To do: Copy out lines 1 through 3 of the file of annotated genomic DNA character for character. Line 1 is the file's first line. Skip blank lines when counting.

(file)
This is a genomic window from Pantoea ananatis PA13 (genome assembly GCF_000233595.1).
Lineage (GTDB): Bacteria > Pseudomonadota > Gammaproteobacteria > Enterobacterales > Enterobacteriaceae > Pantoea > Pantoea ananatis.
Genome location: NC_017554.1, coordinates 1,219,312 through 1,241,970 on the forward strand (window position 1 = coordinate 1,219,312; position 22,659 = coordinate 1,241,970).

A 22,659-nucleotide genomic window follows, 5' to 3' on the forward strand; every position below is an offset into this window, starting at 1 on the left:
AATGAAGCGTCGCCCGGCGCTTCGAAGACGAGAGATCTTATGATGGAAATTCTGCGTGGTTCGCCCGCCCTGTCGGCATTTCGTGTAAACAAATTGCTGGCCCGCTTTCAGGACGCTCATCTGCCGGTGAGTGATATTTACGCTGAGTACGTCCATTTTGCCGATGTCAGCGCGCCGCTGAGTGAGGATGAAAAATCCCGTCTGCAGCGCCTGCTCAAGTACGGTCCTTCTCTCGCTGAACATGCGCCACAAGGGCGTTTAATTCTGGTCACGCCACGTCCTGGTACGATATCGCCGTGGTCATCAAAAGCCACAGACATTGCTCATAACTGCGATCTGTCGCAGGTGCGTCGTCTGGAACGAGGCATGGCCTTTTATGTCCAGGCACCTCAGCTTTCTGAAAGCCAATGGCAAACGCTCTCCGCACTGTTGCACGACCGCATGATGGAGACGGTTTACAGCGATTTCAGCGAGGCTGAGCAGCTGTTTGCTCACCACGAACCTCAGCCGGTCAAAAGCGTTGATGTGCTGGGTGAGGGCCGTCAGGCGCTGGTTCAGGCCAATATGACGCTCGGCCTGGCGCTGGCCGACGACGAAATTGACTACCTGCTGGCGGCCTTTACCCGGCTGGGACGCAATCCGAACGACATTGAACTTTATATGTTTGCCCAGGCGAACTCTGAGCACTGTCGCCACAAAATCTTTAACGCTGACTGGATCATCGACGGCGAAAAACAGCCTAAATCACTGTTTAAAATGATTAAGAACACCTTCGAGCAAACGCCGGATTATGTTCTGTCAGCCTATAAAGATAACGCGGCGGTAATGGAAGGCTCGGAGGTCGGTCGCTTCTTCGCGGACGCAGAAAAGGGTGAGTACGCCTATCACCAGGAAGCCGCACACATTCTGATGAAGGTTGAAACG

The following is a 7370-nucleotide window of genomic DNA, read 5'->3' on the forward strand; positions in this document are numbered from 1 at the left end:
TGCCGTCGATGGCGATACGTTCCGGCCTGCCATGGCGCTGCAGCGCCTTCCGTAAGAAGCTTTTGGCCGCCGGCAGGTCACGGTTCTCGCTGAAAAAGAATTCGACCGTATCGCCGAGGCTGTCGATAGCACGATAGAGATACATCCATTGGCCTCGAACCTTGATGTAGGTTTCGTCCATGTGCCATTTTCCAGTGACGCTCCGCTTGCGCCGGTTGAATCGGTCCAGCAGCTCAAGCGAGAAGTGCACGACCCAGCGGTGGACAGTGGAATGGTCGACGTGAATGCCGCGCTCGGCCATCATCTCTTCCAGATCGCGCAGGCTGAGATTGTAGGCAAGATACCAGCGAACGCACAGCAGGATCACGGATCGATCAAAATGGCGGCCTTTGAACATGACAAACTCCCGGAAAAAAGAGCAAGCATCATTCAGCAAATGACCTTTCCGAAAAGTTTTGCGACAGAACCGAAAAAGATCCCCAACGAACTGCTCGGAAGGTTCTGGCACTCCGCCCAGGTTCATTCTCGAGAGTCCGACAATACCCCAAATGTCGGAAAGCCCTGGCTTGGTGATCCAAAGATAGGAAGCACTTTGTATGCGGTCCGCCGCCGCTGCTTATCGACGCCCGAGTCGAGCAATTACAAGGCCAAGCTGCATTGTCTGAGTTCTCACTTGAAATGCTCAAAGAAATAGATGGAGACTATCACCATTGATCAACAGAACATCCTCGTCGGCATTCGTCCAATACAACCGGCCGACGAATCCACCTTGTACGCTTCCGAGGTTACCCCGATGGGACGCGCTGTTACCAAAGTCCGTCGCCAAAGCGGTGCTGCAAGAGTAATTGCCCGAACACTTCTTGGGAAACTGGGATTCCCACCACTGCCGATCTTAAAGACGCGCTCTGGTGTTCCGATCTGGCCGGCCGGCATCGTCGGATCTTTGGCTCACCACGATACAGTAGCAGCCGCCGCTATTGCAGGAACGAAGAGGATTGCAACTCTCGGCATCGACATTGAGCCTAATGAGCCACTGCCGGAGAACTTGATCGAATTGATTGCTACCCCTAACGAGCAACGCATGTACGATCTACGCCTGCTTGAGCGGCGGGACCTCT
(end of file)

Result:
This is a genomic window from Pantoea ananatis PA13 (genome assembly GCF_000233595.1).
Lineage (GTDB): Bacteria > Pseudomonadota > Gammaproteobacteria > Enterobacterales > Enterobacteriaceae > Pantoea > Pantoea ananatis.
Genome location: NC_017554.1, coordinates 1,219,312 through 1,241,970 on the forward strand (window position 1 = coordinate 1,219,312; position 22,659 = coordinate 1,241,970).